For the third time in a week, LT stood at the reception in the abortion clinic in Shreveport, Louisiana, more than 90 minutes away from her home. She was – again – looking for the right paperwork to show her boss why she had taken time off work from her busy job at a chain restaurant in north-eastern Louisiana.
LT had first showed him a $550 receipt from the clinic. No, he told the 22-year-old single mother, he wanted a doctor’s note from the clinic. So – using the last $25 she had in her bank account – she drove back because, without it, her manager refused to put her back on the schedule.
And LT could not afford to miss any shifts.
Many women did not want to be identified because only a handful of people knew of their situation. They also worried about stigma in their small, southern communities.
But LT’s is a common story and not close to one of the worst. In this poor, rural corner of the American south, the process of getting an abortion is logistically difficult, emotionally fraught and often a battle against poverty.
It is also getting harder. A wave of anti-abortion bills have spread across the US, especially parts of the conservative south. The aim is to make abortion more difficult, with more paperwork, bureaucracy and early deadlines and, perhaps, one day outlaw it. That would force already poor women to travel even longer distances to get abortions and spend even more money – or have them take risks for illegal procedures.
Kathaleen Pittman, director of the Hope Medical Group for Women, said more than 80% of the women who come in to her Shreveport clinic self-identify as living below the poverty line.
Last week, a counselor at Hope met a woman who drove from New Orleans because the clinic there charged twice as much. A not-for-profit had given her $500 towards the procedure. The woman, who lives in her car and showers at the gym with her $10 membership, knew it wasn’t enough. She called Hope, who gave her the remaining funds, and with those in hand, barely made her appointment before the 16-week cutoff .
The procedure itself equalled two months of LT’s rent for the four-bedroom trailer she lives in with her sister. Her partner paid for half of it. She’s behind in bills by more than $2,500. Her tuition at a community college is $2,000 a semester for her associate degree in Biological Sciences. Her bank account is negative. She has a four-year-old to feed and keep in childcare.
This is life on the financial edge and an abortion can push someone over it. But it’s far less than the cost of an unwanted pregnancy, LT said.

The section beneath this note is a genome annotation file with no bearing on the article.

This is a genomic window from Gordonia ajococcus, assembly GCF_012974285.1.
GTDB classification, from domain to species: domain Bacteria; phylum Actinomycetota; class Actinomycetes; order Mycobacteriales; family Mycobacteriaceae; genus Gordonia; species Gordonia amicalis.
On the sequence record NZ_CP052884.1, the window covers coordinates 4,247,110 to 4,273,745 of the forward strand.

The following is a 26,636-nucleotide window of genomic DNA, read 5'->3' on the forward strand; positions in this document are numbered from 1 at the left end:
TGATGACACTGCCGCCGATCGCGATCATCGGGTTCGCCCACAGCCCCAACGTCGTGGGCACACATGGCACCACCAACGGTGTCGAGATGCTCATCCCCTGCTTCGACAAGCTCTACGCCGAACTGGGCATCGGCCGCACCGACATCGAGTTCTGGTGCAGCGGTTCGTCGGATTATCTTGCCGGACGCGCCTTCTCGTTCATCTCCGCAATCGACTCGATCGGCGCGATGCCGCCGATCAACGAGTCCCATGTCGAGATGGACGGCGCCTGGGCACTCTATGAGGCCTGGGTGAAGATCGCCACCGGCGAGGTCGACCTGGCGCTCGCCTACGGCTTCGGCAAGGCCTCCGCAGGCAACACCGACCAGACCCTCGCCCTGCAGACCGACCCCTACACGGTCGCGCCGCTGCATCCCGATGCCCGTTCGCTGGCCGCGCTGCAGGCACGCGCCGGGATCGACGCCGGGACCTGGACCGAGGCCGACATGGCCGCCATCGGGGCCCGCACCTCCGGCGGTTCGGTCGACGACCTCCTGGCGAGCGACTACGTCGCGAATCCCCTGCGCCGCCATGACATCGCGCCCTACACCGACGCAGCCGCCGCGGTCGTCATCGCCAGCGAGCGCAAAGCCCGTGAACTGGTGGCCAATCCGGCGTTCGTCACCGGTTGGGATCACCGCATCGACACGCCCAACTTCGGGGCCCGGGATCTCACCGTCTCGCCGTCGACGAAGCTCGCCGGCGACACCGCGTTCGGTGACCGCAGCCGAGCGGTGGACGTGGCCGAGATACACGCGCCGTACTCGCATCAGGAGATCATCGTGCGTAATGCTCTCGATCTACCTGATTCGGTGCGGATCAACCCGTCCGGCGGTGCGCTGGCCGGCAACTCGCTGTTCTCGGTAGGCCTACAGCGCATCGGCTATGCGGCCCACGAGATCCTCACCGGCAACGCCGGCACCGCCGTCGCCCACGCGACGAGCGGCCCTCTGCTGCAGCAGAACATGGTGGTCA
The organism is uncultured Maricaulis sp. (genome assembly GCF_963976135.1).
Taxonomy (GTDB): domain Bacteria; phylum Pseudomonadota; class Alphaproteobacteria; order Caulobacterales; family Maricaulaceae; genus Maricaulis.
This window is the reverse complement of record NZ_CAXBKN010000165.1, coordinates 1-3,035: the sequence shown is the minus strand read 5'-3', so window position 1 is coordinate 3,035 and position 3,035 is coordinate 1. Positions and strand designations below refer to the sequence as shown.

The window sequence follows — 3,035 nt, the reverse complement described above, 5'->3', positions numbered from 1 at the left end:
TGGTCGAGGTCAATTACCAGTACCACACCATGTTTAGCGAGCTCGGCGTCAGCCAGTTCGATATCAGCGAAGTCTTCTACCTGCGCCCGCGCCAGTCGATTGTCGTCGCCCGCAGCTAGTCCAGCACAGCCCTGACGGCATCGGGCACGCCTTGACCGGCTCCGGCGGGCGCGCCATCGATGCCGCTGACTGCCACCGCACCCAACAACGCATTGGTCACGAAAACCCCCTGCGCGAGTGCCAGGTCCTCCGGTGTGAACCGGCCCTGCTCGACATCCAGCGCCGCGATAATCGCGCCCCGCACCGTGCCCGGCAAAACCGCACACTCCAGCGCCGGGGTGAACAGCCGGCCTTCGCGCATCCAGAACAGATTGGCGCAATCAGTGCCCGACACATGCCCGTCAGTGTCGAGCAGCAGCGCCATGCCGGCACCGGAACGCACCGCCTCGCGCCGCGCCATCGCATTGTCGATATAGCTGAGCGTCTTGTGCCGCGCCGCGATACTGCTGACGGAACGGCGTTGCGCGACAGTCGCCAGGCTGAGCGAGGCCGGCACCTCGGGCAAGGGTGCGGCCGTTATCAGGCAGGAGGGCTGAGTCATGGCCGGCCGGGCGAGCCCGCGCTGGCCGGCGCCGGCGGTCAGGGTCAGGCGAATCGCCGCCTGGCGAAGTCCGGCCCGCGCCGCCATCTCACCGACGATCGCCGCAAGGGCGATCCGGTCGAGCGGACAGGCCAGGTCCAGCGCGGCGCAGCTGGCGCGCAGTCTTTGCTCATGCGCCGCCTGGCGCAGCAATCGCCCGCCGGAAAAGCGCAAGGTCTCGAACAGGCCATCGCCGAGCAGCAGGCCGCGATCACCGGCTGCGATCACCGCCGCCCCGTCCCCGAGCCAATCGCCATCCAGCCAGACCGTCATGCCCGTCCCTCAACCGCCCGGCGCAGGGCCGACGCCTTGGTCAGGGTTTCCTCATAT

It’s hard for me being a single mom working two jobs and a full-time student with one child alone. So I couldn’t imagine doing it with twoLT
“Neither [my boyfriend] and I are either financially or mentally ready to bring another child into the world. It’s hard for me being a single mom working two jobs and a full-time student with one child alone. So I couldn’t imagine doing it with two,” LT said.
Louisiana has passed a six-week abortion ban and if it goes into effect, LT would have had to rush the decision or drive across state lines to Arkansas or Texas, neither a trip she could afford. Multiple women called the abortion clinic during the days the Guardian visited, asking if they could still get an abortion.
“It’s already a tedious process for a woman to get an abortion in Louisiana,” Pittman said.
A woman must receive state-mandated counseling and wait 24 hours. In recent weeks, after passage of the new law, patients must also be informed, in writing, of the doctors’ credentials at the clinic, their board certifications, if they have medical malpractice insurance and the last 10 years of practice history.
One of the licensed physicians in Shreveport, who also does not want to be identified, comes in to do the the state-mandated counseling sessions. One of the patients he saw that day is Dominique, 34.
Pittman estimated 70% of those who come in are women of color, like Dominique.
“How many kids do you have?” the doctor asked. “Good spacing on those three, girl,” he said after she responded. Immediately, she laughed and relaxed. The abortion will be her first. She can’t go on birth control because her blood pressure is too high, she told him, so most of the time she uses condoms.
The doctor peered at her through his glasses. “That’s the kicker. Most of the time!”
He calculated she’s pregnant in the fourth week of her pregnancy, early enough that even if the state’s six-week abortion ban had been in effect, she would have still been able to get an abortion.
The next day, at her second job in her small town across the state line in Texas, Dominique picks up two extra shifts, a favor from her best friend who is her manager, to pay for her abortion. She has $150 put aside. The clinic is giving her another $100, but they told her she wasn’t the worst off they had seen that day, so they couldn’t give her more. Her boss is giving her the next paycheck a couple days early, even though she doesn’t believe in what her friend is doing. That still leaves her $30 short. The man who got her pregnant hasn’t offered to help her pay.
She can’t ask her mother for the money because she refuses to tell her.
“[Mom] doesn’t believe in abortion. She thinks they’re a sin.”
But she has made her decision.
“At the end of the day, I have to feed the baby. At the end of the day I have to deal with whatever repercussions fall down, not you. So you can have all the opinions in the world but your opinions are not going to affect me or my child,” she said.